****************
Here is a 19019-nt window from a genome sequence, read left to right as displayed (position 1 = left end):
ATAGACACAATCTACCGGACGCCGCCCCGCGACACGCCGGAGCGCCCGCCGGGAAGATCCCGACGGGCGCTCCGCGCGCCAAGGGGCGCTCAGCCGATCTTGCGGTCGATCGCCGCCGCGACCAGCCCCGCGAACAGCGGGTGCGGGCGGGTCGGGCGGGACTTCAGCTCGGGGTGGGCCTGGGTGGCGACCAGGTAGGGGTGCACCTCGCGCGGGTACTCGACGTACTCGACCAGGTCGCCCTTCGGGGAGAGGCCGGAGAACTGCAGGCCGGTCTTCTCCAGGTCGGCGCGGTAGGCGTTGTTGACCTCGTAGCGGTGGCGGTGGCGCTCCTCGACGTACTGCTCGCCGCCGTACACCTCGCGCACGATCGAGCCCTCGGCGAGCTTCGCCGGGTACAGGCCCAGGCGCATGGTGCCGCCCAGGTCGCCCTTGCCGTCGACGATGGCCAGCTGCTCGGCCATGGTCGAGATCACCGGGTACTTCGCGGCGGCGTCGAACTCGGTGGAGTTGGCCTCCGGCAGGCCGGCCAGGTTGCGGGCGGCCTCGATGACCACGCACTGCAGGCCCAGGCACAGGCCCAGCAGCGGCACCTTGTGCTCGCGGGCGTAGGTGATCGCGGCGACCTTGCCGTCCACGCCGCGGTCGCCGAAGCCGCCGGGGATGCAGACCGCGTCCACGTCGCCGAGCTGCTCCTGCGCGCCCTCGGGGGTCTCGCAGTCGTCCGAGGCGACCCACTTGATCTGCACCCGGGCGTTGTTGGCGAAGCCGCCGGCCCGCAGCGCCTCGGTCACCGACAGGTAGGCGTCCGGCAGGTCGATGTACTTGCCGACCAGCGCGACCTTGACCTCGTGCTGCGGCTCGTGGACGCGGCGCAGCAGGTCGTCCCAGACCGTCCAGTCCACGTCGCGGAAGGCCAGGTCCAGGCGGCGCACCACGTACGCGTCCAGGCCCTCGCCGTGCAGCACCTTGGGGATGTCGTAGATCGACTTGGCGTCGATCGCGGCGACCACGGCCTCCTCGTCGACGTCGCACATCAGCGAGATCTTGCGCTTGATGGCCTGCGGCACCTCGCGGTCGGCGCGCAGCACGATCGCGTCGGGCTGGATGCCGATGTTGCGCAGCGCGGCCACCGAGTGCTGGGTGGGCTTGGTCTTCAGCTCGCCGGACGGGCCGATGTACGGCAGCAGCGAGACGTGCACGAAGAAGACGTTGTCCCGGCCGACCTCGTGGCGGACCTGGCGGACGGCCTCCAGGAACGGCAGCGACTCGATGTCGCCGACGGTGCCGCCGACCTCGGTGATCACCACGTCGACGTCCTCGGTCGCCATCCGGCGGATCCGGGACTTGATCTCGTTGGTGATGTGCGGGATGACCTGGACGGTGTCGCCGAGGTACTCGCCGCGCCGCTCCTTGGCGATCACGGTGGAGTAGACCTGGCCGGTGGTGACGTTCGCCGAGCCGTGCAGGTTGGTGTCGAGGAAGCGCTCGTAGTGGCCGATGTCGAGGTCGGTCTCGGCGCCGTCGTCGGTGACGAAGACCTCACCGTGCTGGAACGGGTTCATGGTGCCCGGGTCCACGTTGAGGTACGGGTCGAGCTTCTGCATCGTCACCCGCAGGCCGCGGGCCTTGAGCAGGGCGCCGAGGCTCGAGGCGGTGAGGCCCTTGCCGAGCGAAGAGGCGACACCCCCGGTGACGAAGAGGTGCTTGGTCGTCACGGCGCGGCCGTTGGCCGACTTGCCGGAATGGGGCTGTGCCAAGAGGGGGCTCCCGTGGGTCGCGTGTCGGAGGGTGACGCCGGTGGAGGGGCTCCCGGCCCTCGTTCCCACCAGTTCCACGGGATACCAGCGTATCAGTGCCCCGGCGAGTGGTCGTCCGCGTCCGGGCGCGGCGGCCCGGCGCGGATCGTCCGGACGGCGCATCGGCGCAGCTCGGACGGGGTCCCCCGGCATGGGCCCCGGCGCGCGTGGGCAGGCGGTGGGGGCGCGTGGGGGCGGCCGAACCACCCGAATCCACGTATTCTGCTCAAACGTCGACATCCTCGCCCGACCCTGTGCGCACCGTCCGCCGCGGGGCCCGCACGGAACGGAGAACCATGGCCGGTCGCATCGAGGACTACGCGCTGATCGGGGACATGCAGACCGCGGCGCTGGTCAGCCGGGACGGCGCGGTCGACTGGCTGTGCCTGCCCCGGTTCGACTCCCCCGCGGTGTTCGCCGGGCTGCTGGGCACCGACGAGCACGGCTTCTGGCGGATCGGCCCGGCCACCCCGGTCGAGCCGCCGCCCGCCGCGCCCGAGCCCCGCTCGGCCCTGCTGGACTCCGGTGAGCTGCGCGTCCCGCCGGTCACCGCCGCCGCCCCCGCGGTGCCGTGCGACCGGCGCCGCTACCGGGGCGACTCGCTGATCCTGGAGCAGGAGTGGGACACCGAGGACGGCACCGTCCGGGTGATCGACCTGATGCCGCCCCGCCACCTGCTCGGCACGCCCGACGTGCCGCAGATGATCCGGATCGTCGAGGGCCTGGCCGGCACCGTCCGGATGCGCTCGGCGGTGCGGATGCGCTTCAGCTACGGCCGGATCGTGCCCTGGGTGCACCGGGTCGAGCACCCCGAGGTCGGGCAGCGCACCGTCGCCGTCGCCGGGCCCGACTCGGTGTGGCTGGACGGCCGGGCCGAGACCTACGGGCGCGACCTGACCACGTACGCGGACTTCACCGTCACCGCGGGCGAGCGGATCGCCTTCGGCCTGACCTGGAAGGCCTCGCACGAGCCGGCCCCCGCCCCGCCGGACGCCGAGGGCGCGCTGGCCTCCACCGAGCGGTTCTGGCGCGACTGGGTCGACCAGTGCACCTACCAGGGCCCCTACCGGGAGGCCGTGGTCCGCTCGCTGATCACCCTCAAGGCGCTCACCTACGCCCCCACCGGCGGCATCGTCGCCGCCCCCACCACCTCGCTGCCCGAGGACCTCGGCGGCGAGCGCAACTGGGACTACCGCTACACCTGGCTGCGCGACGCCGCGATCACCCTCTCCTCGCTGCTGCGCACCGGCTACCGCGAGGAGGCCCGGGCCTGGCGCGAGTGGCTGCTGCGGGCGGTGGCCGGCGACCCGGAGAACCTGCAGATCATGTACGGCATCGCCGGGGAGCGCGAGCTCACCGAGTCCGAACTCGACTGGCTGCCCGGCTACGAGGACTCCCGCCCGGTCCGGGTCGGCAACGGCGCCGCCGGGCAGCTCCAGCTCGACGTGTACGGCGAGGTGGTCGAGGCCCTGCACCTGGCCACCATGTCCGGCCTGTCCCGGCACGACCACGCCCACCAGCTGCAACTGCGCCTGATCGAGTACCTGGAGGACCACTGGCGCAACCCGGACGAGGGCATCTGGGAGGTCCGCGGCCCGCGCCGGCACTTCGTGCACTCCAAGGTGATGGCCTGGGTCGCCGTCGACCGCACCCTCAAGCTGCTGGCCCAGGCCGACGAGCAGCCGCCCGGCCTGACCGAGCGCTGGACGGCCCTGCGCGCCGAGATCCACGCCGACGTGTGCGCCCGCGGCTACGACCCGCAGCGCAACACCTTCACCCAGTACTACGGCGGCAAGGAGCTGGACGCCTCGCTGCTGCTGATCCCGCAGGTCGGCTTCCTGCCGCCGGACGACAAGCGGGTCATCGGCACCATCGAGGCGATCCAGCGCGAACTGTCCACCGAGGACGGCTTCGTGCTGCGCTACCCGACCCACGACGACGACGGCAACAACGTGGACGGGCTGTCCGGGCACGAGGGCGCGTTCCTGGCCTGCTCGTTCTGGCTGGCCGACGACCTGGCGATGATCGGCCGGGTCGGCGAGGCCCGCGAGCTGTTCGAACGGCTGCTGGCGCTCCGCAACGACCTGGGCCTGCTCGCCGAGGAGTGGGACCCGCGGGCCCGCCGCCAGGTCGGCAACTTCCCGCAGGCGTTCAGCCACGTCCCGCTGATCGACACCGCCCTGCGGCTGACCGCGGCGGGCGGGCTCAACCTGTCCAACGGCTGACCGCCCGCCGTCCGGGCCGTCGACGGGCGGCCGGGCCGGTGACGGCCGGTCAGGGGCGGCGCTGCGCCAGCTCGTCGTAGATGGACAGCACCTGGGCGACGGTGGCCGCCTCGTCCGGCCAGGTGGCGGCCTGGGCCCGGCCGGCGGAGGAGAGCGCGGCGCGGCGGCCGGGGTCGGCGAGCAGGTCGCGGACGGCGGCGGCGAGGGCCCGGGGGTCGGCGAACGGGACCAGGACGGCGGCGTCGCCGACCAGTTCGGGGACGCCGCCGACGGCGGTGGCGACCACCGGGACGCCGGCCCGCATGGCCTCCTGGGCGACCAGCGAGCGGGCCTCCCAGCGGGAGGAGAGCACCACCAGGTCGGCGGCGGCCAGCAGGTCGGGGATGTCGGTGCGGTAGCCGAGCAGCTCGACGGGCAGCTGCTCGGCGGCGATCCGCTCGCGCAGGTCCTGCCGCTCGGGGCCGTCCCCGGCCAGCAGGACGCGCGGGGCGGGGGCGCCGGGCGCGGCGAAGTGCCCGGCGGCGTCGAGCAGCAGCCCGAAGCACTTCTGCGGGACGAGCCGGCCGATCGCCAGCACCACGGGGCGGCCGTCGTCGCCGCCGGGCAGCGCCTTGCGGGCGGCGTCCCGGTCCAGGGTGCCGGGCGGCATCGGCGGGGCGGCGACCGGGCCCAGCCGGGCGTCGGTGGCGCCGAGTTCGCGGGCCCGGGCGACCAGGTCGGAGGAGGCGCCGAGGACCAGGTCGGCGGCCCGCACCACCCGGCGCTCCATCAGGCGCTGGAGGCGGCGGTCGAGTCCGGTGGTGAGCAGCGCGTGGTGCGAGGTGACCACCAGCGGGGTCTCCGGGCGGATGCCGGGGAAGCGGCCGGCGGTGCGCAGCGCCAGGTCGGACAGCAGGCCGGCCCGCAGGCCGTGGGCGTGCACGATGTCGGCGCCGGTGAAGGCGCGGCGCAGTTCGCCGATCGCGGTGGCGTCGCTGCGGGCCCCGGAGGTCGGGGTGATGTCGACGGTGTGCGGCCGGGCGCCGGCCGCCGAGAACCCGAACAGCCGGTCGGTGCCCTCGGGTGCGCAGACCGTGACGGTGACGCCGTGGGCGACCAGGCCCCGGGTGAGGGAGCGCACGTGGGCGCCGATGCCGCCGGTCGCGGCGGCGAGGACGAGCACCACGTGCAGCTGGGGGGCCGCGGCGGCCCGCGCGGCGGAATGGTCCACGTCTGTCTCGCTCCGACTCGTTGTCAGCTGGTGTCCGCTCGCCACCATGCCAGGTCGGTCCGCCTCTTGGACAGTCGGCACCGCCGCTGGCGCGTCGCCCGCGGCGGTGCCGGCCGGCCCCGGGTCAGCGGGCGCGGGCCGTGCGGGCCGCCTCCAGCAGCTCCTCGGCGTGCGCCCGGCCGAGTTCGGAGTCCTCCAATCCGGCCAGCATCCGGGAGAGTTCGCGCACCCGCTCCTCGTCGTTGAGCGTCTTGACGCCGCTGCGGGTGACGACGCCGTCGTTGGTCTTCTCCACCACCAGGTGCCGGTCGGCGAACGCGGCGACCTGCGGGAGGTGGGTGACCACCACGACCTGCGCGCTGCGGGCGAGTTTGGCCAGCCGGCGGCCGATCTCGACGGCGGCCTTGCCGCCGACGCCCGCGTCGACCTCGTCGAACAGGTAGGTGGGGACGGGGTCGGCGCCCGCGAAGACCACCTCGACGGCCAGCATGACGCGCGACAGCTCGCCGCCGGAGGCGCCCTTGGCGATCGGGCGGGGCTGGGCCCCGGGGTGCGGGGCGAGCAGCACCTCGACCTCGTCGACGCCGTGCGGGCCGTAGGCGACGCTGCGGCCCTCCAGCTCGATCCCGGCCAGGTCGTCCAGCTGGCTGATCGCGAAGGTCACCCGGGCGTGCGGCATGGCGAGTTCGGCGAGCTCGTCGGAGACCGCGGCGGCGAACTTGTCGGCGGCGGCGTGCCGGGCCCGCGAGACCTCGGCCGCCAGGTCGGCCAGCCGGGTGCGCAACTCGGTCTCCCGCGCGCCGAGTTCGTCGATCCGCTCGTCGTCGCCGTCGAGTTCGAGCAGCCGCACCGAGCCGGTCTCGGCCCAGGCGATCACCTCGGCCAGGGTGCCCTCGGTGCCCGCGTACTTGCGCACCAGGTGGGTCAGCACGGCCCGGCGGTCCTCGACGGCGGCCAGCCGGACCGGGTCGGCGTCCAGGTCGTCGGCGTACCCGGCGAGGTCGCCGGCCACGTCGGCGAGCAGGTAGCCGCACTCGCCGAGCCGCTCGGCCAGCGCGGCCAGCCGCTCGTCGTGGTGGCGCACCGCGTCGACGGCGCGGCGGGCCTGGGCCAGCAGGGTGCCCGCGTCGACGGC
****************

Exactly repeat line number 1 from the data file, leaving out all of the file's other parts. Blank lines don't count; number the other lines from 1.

Here is a 19019-nt window from a genome sequence, read left to right as displayed (position 1 = left end):